How to Break in a Baseball Glove v1.5 with Instruction
WHAT DO YOU WANT SITE VISITORS TO DO WHEN THEY FIRST LAND ON YOUR HOME PAGE?
There, that wasn’t too difficult was it? A nice simple question that is likely to give the client more of a headache than you. This is because it’s a thoughtprovoking question, a question that most clients are not expecting and, thus, don’t have a ready answer to. You see, until this question is answered you simply can’t design a web site. The answer to this one question will set the scene for the whole site. It will determine what goes on the home page as well as its basic design, and, to a large extent, it will define the navigation and subsequent content pages.
Your client may try and tell you that he doesn’t want site visitors to do anything. This is a lame answer that usually gets borne out of the client’s reluctance to admit he hasn’t thought about it too deeply. If you get an answer like this, use it as your cue to explain that if he doesn’t have a “call to action” to put on the home page, he doesn’t need a website – and this is a fact. Think about this for a moment. Whenever you visit a GOOD website, there is always a “focus” on the home page to do something. On a government information site, it may be a simple search box prominently displayed somewhere in the top third of the page. This may be immediately followed by a list of common search categories. Such sites are designed to be used, and therefore, the focus of the site is to get people searching for the information they need.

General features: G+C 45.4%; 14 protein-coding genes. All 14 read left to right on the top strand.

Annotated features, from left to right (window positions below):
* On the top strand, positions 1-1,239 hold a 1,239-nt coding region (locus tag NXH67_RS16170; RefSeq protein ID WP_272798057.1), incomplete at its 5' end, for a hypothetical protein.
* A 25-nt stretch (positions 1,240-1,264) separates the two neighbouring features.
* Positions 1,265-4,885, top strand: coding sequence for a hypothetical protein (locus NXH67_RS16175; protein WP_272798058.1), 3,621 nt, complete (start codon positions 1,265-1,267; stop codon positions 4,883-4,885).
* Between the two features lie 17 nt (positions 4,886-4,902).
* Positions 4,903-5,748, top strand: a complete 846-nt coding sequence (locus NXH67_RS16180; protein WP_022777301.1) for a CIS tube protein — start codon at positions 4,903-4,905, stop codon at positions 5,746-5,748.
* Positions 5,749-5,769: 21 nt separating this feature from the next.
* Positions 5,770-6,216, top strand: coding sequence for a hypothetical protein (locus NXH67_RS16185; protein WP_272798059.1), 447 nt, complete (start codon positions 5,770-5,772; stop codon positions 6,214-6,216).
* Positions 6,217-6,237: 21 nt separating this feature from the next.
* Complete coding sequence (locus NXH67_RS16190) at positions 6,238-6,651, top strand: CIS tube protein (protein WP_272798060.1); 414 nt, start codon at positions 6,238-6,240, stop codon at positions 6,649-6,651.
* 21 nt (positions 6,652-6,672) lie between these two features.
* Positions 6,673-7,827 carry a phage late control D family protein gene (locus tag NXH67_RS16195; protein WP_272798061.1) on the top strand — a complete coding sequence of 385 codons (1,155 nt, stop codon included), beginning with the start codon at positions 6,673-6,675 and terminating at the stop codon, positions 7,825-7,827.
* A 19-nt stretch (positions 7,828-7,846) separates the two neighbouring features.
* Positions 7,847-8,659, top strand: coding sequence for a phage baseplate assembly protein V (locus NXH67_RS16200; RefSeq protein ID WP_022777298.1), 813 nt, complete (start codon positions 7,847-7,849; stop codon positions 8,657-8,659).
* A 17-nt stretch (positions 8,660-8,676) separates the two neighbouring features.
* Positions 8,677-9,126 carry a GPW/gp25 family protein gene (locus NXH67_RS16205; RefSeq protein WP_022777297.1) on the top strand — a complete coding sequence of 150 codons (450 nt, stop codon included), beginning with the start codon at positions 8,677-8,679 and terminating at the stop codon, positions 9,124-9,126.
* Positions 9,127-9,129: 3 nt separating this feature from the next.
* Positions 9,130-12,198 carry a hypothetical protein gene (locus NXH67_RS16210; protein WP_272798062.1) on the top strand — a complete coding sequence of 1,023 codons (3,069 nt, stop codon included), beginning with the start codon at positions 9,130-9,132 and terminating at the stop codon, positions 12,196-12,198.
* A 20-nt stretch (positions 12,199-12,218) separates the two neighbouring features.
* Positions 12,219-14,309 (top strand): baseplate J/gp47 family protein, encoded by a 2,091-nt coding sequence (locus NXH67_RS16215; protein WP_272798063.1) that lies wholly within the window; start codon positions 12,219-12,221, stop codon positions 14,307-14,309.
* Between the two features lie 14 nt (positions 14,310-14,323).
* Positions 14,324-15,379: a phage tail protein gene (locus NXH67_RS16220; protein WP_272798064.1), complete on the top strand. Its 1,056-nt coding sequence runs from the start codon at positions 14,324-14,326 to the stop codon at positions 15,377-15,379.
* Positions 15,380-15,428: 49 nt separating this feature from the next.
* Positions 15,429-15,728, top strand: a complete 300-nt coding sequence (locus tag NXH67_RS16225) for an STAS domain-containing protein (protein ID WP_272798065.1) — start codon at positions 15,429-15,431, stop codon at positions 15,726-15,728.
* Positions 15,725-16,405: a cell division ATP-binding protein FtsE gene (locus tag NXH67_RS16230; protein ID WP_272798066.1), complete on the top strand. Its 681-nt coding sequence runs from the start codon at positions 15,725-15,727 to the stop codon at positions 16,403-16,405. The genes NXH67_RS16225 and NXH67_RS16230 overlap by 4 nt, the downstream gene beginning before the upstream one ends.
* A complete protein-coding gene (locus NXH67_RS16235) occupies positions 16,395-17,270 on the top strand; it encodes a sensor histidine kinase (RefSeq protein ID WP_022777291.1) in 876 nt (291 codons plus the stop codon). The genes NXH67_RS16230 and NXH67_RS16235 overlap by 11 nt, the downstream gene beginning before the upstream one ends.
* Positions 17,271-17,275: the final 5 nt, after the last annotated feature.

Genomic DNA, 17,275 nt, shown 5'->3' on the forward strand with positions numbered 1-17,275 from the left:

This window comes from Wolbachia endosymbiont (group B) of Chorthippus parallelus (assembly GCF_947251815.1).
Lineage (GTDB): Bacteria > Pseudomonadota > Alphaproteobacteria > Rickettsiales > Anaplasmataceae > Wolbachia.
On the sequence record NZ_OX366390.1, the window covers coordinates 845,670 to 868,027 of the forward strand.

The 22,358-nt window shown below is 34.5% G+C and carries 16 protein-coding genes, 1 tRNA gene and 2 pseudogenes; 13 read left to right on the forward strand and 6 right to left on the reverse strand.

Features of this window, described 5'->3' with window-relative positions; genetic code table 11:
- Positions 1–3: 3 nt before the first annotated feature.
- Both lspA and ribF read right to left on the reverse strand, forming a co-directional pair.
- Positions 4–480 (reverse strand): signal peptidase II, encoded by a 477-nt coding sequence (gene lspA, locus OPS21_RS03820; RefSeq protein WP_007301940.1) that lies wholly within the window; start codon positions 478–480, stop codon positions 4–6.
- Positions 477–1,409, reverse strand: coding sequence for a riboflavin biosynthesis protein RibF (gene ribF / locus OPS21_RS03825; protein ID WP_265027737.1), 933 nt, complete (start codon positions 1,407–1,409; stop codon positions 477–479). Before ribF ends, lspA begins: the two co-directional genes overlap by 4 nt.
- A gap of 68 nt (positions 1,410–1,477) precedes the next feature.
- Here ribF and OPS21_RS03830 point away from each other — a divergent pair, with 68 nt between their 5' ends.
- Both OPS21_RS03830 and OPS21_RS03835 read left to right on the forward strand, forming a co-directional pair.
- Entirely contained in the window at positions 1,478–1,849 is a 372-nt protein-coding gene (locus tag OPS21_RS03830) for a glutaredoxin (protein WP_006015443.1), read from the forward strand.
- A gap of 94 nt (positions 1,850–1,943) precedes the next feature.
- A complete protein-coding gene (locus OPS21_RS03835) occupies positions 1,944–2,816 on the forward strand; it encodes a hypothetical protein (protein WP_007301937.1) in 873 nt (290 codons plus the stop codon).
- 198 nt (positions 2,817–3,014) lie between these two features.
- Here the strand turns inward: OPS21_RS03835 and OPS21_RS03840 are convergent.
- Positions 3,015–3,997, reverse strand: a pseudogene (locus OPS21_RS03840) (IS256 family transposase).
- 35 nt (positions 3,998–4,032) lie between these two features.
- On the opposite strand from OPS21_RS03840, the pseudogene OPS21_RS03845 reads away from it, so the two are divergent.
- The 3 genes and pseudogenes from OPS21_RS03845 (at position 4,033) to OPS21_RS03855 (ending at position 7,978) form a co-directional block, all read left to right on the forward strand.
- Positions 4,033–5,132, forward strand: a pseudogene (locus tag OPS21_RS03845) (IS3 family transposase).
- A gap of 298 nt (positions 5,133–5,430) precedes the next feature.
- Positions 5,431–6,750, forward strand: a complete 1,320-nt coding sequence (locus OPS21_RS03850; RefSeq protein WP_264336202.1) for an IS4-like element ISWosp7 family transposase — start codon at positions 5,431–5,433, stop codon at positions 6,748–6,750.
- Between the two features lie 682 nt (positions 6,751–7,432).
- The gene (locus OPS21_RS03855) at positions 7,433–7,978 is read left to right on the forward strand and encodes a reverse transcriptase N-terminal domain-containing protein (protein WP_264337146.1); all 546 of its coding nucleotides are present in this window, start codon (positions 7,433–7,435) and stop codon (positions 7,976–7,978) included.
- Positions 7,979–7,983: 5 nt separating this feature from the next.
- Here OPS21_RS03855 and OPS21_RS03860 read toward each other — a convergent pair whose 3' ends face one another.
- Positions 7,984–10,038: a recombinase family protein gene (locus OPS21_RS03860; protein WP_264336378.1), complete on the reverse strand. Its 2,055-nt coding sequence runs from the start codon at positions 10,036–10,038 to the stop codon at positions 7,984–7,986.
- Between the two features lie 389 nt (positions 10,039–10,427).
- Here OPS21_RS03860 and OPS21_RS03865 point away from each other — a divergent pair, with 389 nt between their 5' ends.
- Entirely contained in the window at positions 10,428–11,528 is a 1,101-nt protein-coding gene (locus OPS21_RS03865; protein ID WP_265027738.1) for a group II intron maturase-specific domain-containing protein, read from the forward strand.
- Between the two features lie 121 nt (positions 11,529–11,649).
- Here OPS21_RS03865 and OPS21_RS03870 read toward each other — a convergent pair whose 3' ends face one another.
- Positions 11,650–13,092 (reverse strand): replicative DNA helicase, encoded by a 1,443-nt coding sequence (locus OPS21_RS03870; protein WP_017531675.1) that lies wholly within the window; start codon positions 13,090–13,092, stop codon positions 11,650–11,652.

In a product or service-specific site, the focus may be on checking out a new product or service. This is aptly illustrated on the Serif Website. Visitors to serif.com immediately have their attention focused on a product banner containing two highly prominent links. One is to a video presentation, and the other is to more information. Clicking either link will start visitors on a journey through the site that is engineered to achieve a desired objective. In the case of Serif, the objective is to get visitors to buy something. This brings us neatly to the second question that must be asked of your client.
WHAT IS THE OBJECTIVE, OR ULTIMATE AIM OF THE SITE?
When asking questions of your client, there is a fundamental rule that you must follow. Don’t be tempted to just give your client a list of questions and then expect him to answer them. This will not produce the desired result because the purpose of your questions is to trigger a very precise chain of thought in the mind of your client. What you don’t want your client to do is give you answers to a random selection of your questions, and leave the others blank. Ask your questions one at a time, and don’t move on to a subsequent question until you have an answer to the preceding question. Having got your answer to the first question, your client will be able to more easily answer your second question regarding the objective of the site.
By gleaning the answers to these first two questions, you’ve effectively mapped out your starting page and your end page. Remember, [highlight background=”#009688″ color=”#FFFFFF”]a website should be a journey that starts and ends with the visitor doing something[/highlight]. Your next step is to map out the various ports of call on the journey in between the start and end points of the site. The third question you ask will give you a clearer indication of the content of intermediate pages of the site, and the navigation structure that enables visitors to travel neatly through the site